‘Developing them’ fails. Long live country-led development!(?)

'Developing them' fails (Haiti). Long live country-led development! (?)


I am tired of inefficiency and waste of tax dollars and human capacity and time. Some organizations use images of Africans, Asians, Latin Americans and Caribbean people suffering without permission to further their mission to get funds to do programming. United for Sight says it "evokes the idea that the poor are helpless and incapable of helping themselves, thereby cultivating a culture of paternalism." And that's what I am the very most tired of, our paternalism; this is the antithesis of country-led development.  


Maybe we've gone about it a bit wrong. A case in point is a recent report on Haiti, that the US spent $2.8 billion and that there is little to show for it. Now, emergency response is truly a different kettle of fish – it is very expensive to intervene and restore even basic services and many nations have low aid-absorptive capacity. Nonetheless, it opens the door to unbridled waste, low capacity building and little sustainability as well.   As Global Post and AP found, only 5% of 2012 US government spending went through Haitian organizations (and 95% through US and others) so the following dismal results are on our plate:  


* "The number of people still living in grim encampments of quake survivors is now at 170,000" and while "The US promised to build 15,000 permanent homes but completed only 2,649 of them before ending its housing construction program, deciding instead to extend financing to Haitians directly for them to build their own homes." (I think at least we've tried to let people get in debt and find their own way to house themselves :), like us)


* The US is spending $170 million "to attract manufacturing to the new Caracol Industrial Park in Haiti’s North. But the massive investment was to have created 65, 000 jobs but has created fewer than 3,000 jobs, and the project may not have the funds to construct the port needed to export the industrial goods." Further, a US 2013 GAO audit found that there remained a deficit of over $100 million to complete it, with questionable prospects of success. (Not the best Return on Investment)


* “If the dismal record of USAID’s most trusted contractor is any indication, these entities are unreliable to say the least. A government audit of Haiti projects performed by USAID’s largest contractor, Chemonics, shows the company routinely failed to implement its aid projects correctly. In 2012, GlobalPost discovered that a $2-million, US-taxpayer funded USAID/Chemonics project constructed a building for Haiti’s parliament that was unfinished and unusable.”


As one Haitian professional said, "“There have been aid programs for such a long time here, but when you evaluate it, they don’t have durable impacts… [it] isn’t really helping the people with these problems be released from their problems, it only keeps them stuck in poverty.”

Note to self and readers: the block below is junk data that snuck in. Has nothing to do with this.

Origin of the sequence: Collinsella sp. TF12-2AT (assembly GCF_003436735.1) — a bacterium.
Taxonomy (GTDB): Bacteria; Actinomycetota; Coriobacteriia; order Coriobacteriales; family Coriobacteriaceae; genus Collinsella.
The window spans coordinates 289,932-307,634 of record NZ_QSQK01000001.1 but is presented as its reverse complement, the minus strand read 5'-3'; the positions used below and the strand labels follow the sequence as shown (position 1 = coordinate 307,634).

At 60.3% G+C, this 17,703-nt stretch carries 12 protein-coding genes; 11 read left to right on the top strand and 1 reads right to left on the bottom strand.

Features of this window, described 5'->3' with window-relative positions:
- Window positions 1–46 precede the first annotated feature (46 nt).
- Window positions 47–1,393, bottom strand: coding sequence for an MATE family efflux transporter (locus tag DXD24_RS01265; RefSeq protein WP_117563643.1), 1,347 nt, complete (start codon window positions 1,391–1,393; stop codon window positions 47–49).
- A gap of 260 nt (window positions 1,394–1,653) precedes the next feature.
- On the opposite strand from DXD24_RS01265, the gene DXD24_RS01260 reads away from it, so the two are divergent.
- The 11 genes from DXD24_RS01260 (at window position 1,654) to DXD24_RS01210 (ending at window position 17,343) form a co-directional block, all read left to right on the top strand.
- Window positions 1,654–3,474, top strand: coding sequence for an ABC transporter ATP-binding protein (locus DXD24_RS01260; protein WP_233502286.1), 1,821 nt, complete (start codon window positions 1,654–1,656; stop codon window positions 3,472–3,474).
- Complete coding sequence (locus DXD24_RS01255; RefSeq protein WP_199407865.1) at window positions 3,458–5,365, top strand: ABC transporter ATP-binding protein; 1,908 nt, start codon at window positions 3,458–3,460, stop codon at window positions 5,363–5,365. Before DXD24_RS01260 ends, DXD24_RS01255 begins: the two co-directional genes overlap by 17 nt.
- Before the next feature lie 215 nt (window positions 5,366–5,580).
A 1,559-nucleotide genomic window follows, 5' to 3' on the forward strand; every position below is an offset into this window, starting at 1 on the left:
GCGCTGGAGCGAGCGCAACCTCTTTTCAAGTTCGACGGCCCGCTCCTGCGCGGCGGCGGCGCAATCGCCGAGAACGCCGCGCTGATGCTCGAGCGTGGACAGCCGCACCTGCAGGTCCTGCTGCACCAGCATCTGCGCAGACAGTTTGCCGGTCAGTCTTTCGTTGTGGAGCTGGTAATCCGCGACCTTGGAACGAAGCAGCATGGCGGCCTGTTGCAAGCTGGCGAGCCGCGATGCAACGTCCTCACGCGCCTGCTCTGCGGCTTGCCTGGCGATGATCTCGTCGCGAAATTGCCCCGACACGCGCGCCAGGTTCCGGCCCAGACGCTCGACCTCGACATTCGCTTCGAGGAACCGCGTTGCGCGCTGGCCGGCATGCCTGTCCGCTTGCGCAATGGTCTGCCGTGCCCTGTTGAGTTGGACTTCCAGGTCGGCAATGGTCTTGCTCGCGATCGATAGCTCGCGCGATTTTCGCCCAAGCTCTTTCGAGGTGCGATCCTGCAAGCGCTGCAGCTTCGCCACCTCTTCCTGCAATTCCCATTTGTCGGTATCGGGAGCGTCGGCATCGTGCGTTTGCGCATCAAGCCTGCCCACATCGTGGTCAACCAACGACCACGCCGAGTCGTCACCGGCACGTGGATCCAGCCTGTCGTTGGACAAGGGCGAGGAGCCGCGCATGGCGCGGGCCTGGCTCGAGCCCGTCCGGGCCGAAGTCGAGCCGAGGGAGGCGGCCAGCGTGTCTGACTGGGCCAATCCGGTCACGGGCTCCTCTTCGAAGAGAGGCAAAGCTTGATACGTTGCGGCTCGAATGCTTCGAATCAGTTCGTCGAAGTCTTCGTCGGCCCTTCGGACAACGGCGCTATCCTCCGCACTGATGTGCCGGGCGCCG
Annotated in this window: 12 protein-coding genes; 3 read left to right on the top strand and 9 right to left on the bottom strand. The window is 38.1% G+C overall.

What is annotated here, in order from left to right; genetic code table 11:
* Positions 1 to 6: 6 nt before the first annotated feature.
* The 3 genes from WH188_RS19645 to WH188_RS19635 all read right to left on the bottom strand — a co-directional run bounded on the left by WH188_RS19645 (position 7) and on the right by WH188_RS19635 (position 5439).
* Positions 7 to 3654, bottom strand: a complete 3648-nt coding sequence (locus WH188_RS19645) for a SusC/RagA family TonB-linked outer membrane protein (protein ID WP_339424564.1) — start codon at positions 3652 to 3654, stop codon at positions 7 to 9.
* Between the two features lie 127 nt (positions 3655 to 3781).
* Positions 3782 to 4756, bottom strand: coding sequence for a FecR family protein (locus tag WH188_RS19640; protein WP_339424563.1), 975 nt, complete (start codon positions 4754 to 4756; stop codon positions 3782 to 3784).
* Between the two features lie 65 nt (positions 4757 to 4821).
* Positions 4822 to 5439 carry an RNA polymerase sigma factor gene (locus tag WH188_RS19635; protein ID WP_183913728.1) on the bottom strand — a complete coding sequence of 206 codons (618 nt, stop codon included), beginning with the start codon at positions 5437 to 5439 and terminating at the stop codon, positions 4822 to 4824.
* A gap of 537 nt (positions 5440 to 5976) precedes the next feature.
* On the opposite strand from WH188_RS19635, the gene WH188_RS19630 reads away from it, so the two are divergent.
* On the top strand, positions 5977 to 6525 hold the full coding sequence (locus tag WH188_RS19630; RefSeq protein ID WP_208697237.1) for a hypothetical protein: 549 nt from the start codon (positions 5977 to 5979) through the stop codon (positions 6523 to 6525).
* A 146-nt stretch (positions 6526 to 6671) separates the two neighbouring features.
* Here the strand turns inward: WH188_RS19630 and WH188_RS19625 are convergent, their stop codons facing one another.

So this is what can happen when we know best. Again and again, with great hubris and waste, we know better than the country's nationals. I have worked in "international development" for 25 years and the title has always irked me. Are international development projects named aptly? Isn't it instead a matter of national development projects supported by international expertise and funding instead?!   


There is good news. USAID recently launched its Forward Progress program, which aims to increase the amount of money it sends directly to local companies and NGOs (Congress permitting). "we have to support the institutions, private sector partners and civil society organizations that serve as engines of growth and progress for their own nations. USAID Forward is helping us to do that through new models for public-private partnerships and increased investment directly to partner governments and local organizations." The jury's still out about tangible results locally, but this sounds hopeful.  


A delightful prospect of real country-led development potentially comes from a collaborative international donor-country partnership, CAADP. Comprehensive Africa Agriculture Development Programme's (CAADP) goal is to eliminate hunger and reduce poverty through agriculture by addressing "policy and capacity issues across the entire agricultural sector and African continent. CAADP is entirely African-led and African-owned and represents African leaders' collective vision for agriculture in Africa." Notably, putting their money where their mouths are, "African governments have agreed to increase public investment in agriculture by a minimum of 10 per cent of their national budgets and to raise agricultural productivity by at least 6 per cent."  


So how are is CAADP doing after 10 years? The results are mixed. A 2013 IFPRI evaluation found that 

* "Unlike programs that are largely driven by donor priorities, undermining local institutions in the process, CAADP  is a product of the locally-sourced development goals of participating countries. This approach has resulted in a sense of ownership and better development outcomes" [yet] 

* “The countries with the 10 largest agricultural sectors on the continent… have spent less than 5 percent of their total budget"

But while these results are mixed, so too are donor commitments. The 2011 midterm evaluation found that while there were compacts created in 22 countries, and 6 countries have been awarded GASFP funding totaling $270million, another 8 countries across West Africa (plus Ethiopia) received less than 50% of the funds promised to promote agriculture.

So what will it take for the poor to get the help they need from any of us? Do we value their voices? Is our international aid really helping them? You tell me.